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The automotive industry is currently facing a conundrum of opposing dynamics. On the one hand, the supply of new cars appears to be plentiful, with dealerships and lots brimming with inventory. On the other hand, there have been rumblings of United Auto Workers (UAW) labor strikes, which could disrupt production lines at a critical time for automakers. In this article, we will look at the intriguing interplay between high car supply and looming auto strikes and how it might affect the availability of new vehicles in the long run.

A surplus in car supply ahead of auto strikes

The market’s supply of new cars has reached unprecedented heights. This surplus of inventory can be attributed to a variety of factors. The COVID-19 pandemic disrupted the global supply chain, causing temporary production halts and delayed deliveries, resulting in a backlog of cars waiting to be shipped and sold. Furthermore, increased demand for electric vehicles (EVs) has prompted automakers to produce more vehicles in order to capture a larger market share.

For the month of August, the total supply of available unsold new vehicles in the United States surpassed two million units, a level not seen since April 2021. Inventory stood at 2.06 million units at the start of September, up from 1.96 million at the beginning of August, according to Cox Automotive’s analysis of Auto Available Inventory data.

Days of supply stood at 58 at the start of September, about the same level it has been at for most of the year and up 46% from a year ago. Historically, a 60-day supply across the industry was considered normal and ideal.

The Cox Automotive days’ supply is calculated using the daily retail sales rate for the most recent 30-day period ending September 5, when 1.1 million vehicles were sold, a 16% increase over the same period last year. In August, new vehicle sales increased by about 15%. The seasonally adjusted annual rate of sales (SAAR) was 15 million units in August, boosted by higher fleet sales.

The automakers’ calculated gamble

Automakers appear to be walking a tightrope against this backdrop of surging car supply, possibly betting on this oversupply as a buffer to mitigate potential production delays caused by a UAW auto strike. Strikes have historically disrupted automakers’ production schedules, resulting in supply chain bottlenecks and shortages. Automobile manufacturers may be hoping to avoid immediate consequences by amassing a surplus of vehicles.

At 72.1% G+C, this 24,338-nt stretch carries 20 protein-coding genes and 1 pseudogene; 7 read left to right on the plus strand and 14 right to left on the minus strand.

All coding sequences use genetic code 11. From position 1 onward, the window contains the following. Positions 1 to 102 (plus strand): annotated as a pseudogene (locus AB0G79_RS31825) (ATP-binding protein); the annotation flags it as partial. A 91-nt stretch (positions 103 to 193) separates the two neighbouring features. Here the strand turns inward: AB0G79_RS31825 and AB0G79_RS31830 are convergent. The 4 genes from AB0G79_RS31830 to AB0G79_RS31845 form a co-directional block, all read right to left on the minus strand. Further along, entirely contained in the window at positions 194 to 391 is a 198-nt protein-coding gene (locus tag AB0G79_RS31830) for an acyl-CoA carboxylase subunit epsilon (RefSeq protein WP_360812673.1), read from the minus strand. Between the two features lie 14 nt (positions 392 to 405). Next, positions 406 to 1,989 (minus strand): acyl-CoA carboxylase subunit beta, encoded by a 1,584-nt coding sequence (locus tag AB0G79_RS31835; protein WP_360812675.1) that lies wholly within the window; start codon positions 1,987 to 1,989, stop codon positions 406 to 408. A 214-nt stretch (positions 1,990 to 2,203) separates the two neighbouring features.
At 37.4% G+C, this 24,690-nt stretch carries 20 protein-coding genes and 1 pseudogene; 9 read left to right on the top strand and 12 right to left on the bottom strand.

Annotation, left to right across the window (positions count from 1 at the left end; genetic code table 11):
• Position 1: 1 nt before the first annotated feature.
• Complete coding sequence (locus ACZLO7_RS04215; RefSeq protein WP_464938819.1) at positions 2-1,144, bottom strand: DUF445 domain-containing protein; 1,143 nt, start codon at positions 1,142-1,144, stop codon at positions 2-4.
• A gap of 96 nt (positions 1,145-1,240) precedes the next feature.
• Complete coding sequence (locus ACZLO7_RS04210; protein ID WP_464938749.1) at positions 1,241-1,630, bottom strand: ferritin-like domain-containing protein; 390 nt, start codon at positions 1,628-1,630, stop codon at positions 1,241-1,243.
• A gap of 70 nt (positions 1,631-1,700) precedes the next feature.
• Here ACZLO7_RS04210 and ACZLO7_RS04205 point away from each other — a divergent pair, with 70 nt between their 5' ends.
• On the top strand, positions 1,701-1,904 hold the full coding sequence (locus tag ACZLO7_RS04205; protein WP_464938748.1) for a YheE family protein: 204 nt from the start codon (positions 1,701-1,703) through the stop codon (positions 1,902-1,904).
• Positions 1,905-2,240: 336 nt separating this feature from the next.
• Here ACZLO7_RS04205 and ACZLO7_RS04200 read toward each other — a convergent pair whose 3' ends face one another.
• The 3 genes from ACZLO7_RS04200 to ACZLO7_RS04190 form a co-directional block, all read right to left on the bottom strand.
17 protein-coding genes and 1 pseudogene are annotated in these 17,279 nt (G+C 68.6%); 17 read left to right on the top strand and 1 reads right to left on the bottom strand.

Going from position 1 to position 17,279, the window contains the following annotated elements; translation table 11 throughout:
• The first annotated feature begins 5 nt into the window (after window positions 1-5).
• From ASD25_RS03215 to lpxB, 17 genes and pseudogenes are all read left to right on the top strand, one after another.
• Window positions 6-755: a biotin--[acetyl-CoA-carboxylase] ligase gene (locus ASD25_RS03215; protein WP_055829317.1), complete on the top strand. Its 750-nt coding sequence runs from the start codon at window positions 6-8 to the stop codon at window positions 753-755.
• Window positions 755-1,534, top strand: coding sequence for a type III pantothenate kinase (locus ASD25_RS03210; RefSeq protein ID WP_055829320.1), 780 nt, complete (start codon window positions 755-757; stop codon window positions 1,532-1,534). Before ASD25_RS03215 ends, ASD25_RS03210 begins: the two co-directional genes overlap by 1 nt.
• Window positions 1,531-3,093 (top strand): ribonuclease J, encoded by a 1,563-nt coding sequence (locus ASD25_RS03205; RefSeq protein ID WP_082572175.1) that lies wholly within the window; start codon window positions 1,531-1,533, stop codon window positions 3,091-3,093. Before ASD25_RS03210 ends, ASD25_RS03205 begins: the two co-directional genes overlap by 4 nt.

The ripple effect across the industry

However, relying on an oversupply strategy to navigate labor negotiations comes with its own set of risks. Even if automakers successfully navigate the challenges of a strike without significant production delays, it may have a long-term impact on new car availability.

  • Delayed vehicle introductions: Automakers introduce new models or updated versions of existing ones at specific times during the year. If production lines are disrupted due to a strike, the launch of these new vehicles may be delayed, causing a cascading effect on future releases.
  • Limited variety: While there may be a surplus of cars on the market currently, this abundance may not extend to all makes and models. Certain niche or less popular vehicles might face shortages, impacting consumer choice and availability.
  • Increased prices: The laws of supply and demand suggest that if supply is constrained for an extended period, prices could rise. This could make new cars less affordable for potential buyers.
  • Impact on dealerships: Dealerships could face financial strain if they have to hold on to excess inventory for an extended period. This might lead to dealership closures or reduced services, which would further affect consumers.

The market’s abundant supply of new vehicles may provide automakers with a temporary safety net as they navigate potential UAW auto strikes and production delays. This strategy, however, is not without its own set of challenges and risks. Strike disruptions may cause delays in vehicle introductions, limited variety, higher prices, and financial stress for dealerships. The automotive industry will closely monitor the outcome of negotiations between automakers and labor unions, as it has the potential to shape the future landscape of new car availability and consumer choices.


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